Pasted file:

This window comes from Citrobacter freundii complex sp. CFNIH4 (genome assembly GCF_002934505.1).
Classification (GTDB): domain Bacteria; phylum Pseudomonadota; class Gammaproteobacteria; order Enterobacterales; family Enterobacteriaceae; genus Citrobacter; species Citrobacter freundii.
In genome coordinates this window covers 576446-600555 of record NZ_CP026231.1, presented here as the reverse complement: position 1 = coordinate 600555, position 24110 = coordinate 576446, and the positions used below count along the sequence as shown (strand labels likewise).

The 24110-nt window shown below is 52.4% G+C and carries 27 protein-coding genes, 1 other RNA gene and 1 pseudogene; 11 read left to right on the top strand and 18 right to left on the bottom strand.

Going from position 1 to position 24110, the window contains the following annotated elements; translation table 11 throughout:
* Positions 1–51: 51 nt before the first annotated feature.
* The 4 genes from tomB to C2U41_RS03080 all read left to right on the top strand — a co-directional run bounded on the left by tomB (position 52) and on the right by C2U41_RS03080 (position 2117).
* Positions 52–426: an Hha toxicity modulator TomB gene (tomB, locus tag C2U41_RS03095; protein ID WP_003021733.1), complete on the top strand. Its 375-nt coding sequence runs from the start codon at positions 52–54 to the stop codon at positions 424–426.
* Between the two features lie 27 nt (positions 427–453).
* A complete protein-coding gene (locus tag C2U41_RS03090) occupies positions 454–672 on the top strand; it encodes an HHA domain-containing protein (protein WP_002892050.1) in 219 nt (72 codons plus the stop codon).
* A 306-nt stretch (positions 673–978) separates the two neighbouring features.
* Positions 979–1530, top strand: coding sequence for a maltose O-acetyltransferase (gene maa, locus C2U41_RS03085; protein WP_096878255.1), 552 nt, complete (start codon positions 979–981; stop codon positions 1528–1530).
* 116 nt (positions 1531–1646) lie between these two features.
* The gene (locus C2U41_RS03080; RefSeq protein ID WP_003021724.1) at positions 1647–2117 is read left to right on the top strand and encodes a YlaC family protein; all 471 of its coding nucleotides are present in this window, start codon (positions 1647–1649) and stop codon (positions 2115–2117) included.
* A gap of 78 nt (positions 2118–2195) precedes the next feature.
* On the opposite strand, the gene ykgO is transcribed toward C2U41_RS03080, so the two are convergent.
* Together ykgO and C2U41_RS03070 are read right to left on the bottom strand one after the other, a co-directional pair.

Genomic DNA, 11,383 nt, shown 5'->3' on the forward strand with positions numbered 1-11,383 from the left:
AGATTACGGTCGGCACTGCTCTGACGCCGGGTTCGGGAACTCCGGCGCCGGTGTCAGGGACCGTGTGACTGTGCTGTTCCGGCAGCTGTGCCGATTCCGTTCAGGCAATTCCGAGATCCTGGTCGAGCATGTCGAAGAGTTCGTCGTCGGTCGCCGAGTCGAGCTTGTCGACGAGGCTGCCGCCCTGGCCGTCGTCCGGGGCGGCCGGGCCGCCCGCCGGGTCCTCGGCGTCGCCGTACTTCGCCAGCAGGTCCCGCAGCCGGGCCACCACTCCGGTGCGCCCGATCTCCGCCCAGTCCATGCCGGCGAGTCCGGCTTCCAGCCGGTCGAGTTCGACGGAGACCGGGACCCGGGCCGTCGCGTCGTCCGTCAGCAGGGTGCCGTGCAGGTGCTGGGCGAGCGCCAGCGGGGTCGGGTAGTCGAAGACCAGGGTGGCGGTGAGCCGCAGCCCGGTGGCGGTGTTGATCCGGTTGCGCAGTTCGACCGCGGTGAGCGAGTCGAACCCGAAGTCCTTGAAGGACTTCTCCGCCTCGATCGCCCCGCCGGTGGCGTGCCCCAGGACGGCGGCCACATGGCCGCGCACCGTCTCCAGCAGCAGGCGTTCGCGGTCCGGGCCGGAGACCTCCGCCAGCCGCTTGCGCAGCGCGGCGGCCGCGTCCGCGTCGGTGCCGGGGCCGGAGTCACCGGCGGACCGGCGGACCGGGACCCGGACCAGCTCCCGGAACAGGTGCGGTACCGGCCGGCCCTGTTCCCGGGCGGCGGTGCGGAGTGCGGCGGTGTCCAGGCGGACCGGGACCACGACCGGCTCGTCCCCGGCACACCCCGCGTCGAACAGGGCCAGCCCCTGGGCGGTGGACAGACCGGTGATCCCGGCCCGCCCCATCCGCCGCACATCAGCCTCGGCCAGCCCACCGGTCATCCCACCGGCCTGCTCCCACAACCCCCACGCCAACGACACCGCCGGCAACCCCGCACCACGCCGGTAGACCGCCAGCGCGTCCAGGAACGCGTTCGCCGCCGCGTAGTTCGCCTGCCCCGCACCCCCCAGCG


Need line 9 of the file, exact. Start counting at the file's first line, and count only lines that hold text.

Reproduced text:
* Between the two features lie 27 nt (positions 427–453).